Red Hat Takes The Lead In Enterprise-Class Container Solutions — For Now
Red Hat held its 2015 summit last week in Boston. One of the most important announcements was the general availability of version 3 of OpenShift. After my discussion with Jim Whitehurst, president and CEO of Red Hat, as well as other executives, partners and, clients, I believe that Red Hat has made a strategic move and is taking the lead in enterprise-class container solutions for hybrid cloud enablement. This is because:
- Red Hat has an early-mover advantage in platform refactoring.OpenShift and Cloud Foundry, two major open source PaaS platforms, both started refactoring with container technology last year. The developers of Cloud Foundry are still working hard to complete the platform’s framework after implementing Diego, the rewrite of its runtime. But OpenShift has already completed its commercial release, with two major replacements around containers: It replaced Gears, its original homegrown container model, with Docker and replaced Broker, its old orchestration engine, with Kubernetes.
Red Hat also announced its Atomic Enterprise Platform, a container-specific operating system for container-based application deployment. This gives Red Hat an early-mover advantage to help customers achieve microservice-based agility, as I mentioned in a previous blog post.
- An open source strategy will help Red Hat build an enterprise value ecosystem. Open source isn’t just about sharing source code; what’s more important is to share value and create a value ecosystem. Red Hat announced not only the victory of its enterprise Linux against Microsoft in data center usage scenarios, but also its participation in more than 5,000 open source projects, such as JBoss, Drools, and Tomcat for middleware; Docker and Kubernetes for containers; Ceph, PostgreSQL, and Hadoop for storage and compute; and KVM, OpenStack, and OpenDaylight for virtualization and cloud. Red Hat’s broad collaboration strengthens its foundation for enterprise readiness.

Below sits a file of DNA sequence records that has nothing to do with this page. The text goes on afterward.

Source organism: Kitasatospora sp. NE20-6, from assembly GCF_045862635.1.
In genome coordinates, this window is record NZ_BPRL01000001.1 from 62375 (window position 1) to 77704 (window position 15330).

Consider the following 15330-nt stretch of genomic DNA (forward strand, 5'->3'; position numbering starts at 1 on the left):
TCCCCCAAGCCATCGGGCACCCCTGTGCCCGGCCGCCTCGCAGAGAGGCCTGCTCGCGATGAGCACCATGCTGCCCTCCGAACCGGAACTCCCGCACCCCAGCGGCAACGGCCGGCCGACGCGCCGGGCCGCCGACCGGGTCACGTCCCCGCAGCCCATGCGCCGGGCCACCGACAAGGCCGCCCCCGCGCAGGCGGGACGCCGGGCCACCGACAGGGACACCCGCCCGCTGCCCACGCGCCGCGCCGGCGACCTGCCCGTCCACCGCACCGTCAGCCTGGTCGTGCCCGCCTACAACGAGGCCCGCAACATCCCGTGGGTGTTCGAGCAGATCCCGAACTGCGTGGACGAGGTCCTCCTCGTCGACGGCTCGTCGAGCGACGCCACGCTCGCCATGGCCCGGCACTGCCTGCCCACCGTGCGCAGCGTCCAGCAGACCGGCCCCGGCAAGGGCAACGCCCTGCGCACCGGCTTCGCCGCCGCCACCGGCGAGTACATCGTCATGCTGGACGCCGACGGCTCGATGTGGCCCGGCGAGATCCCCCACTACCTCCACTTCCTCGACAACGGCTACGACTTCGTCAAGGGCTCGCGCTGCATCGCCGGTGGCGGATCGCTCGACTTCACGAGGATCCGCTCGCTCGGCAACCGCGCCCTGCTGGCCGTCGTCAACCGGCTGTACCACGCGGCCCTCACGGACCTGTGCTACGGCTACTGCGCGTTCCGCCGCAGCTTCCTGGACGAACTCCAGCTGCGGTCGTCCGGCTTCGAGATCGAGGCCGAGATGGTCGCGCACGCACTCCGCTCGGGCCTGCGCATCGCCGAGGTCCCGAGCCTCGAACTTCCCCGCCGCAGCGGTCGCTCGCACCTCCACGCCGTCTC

- Early adopters of Open Shift are proving its value.Red Hat also announced that Amadeus, a leading global travel solution provider, is building its cloud platform — Amadeus Cloud Services — on OpenShift Enterprise v3. Amadeus is able to reach more customers by using the flexible scaling and automation features of containerized OpenShift to process more than 30,000 end-user transactions per second during peak operations.
However, this doesn’t mean that Red Hat has won the PaaS battle. This is just the start of a new PaaS category: “container PaaS”. It’s not just a battle of technology; it’s also a battle of ecosystems. Cloud Foundry has more support from global giants such as IBM, EMC/Pivotal, HP, and Huawei, and will catch up in product refactoring hopefully in the next 3 to 6 months; Red Hat has more work to do in terms of marketing strategy, and it needs to speed up. The winner will be the one who run the ecosystem better on container technology. What do you think?